Time constant for the current through the inductor

In summary, the circuit has a voltage of 6 volts, a resistance of 10 ohms, and an inductance of 100 mH. The time constant for the current through the inductor is found using the equation TAU = 2L / R. The equivalent resistance at the open terminals is R/2, making the time constant 2L/R.
  • #1
syhpui2
28
0

Homework Statement



wjD8Y.png


http://i.imgur.com/wjD8Y.png

In the circuit below, V = 6 volts, R = 10 ohms, L = 100 mH. The switch has been open for a long time. Then, at time t = 0, the switch is closed.



What is the time constant for the current through the inductor?

2L / R


Homework Equations



TAU=l/R

The Attempt at a Solution



I am not sure how do I find the equvialent resistance in this case.
 
Last edited:
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  • #2
Kill the source (short the voltage supply) and remove the inductor. Find the equivalent resistance at the terminals where the inductor was.

attachment.php?attachmentid=40334&stc=1&d=1319604076.gif
 

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  • #3
gneill said:
Kill the source (short the voltage supply) and remove the inductor. Find the equivalent resistance at the terminals where the inductor was.

attachment.php?attachmentid=40334&stc=1&d=1319604076.gif


Equvialent resistance is 2r then time constant should be L/2R?

instead of 2L/R?

Thanks
 
  • #4
syhpui2 said:
Equvialent resistance is 2r then time constant should be L/2R?

instead of 2L/R?

Thanks

Nope. Those two resistors are not in series with respect to the open terminals. So the resistance is R/2. That makes your time constant 2L/R.
 
  • #5


The time constant for the current through the inductor can be calculated using the equation TAU = L / R, where L is the inductance and R is the resistance. In this case, the inductance is given as 100 mH (0.1 H) and the resistance is 10 ohms. Therefore, the time constant can be calculated as 0.1 H / 10 ohms = 0.01 seconds. This means that it will take approximately 0.01 seconds for the current through the inductor to reach 63.2% of its maximum value after the switch is closed. This time constant is important in understanding the behavior of the circuit and can be used to calculate other parameters, such as the rise time of the current.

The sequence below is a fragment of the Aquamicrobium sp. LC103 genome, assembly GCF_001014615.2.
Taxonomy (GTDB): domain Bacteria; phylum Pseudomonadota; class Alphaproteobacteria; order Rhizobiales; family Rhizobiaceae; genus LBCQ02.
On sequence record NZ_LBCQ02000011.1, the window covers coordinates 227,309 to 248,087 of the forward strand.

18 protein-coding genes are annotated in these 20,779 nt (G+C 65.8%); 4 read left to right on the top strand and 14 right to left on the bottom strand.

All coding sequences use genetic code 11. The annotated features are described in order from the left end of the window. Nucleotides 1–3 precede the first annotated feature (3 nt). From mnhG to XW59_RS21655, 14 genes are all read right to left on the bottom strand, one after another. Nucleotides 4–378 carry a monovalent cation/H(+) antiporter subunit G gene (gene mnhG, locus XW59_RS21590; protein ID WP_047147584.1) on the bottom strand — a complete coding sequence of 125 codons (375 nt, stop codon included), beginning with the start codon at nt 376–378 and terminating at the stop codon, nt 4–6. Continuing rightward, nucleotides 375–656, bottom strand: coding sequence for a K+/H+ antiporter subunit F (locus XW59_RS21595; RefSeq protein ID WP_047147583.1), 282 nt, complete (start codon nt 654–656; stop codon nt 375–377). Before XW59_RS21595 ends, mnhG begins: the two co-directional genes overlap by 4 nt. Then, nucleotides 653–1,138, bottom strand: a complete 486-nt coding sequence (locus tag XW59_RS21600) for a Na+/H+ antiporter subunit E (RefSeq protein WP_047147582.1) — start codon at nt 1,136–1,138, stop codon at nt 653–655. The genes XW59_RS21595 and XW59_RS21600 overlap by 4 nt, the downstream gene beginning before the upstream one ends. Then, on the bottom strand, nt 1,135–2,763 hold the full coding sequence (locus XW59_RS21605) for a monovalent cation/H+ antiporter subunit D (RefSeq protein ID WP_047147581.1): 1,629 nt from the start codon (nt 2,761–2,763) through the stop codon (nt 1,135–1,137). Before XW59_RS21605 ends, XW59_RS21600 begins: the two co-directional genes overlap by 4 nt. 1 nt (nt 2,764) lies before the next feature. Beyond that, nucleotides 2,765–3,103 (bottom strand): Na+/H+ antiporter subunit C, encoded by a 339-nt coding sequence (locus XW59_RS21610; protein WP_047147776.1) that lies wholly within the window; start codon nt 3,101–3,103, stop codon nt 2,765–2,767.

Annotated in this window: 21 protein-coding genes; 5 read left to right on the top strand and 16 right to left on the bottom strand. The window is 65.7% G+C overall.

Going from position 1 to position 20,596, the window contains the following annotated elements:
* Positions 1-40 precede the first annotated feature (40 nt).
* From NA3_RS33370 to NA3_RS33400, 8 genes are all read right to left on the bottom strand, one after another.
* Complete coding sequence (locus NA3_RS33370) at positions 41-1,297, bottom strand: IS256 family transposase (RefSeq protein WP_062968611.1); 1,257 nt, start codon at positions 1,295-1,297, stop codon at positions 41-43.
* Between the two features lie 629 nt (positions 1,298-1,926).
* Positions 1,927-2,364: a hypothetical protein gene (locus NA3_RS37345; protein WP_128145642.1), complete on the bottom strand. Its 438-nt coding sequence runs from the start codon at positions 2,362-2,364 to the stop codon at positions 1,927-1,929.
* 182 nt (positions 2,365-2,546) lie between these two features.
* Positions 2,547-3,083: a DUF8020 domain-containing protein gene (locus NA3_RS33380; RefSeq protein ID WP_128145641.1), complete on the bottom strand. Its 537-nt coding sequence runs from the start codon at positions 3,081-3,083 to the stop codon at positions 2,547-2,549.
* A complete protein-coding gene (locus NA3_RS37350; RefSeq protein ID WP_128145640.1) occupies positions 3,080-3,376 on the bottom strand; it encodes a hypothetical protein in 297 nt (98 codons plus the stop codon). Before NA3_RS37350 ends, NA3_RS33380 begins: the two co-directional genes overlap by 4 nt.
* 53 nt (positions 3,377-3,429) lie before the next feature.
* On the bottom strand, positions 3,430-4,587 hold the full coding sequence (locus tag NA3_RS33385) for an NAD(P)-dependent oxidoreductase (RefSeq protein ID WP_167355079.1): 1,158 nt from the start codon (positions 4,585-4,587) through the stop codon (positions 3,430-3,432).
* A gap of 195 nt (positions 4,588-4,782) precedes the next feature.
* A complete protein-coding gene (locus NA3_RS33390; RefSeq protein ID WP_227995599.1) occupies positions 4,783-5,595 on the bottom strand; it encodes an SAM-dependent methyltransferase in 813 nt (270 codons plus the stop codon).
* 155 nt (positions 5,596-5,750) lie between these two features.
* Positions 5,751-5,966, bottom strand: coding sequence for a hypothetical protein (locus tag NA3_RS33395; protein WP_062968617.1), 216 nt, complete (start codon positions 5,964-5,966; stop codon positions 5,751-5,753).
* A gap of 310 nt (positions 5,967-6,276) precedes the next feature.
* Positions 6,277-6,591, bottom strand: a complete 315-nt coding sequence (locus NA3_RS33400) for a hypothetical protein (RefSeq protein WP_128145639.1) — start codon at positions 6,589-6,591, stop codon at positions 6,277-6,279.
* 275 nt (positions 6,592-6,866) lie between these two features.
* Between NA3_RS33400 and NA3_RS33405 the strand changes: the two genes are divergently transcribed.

What is the time constant for the current through the inductor?

The time constant for the current through the inductor is a measure of how quickly the current in an inductor will reach its maximum value when a voltage is applied. It is represented by the symbol τ (tau) and is calculated by dividing the inductance of the inductor by its resistance.

Why is the time constant important?

The time constant is important because it determines the rate at which the current in an inductor will change. This has practical implications, as it can affect the performance and efficiency of electronic circuits, particularly in applications such as filtering and timing circuits.

How does the time constant affect the behavior of an inductor?

The time constant affects the behavior of an inductor by determining how quickly the current in the inductor will reach a steady state. It also affects the rate at which the inductor will discharge when the voltage is removed, as well as the frequency response of the inductor in AC circuits.

What factors can affect the time constant of an inductor?

The time constant of an inductor can be affected by several factors, including the inductance and resistance values, the type of material used in the inductor, and the frequency of the input voltage. Additionally, the presence of other components in the circuit can also impact the time constant.

How can the time constant be calculated?

The time constant can be calculated by dividing the inductance of the inductor by its resistance. Alternatively, it can also be calculated by multiplying the inductance by the resistance, as they have the same units (seconds). The value of the time constant can also be determined experimentally by measuring the rise or fall time of the current in the inductor when a voltage is applied or removed.

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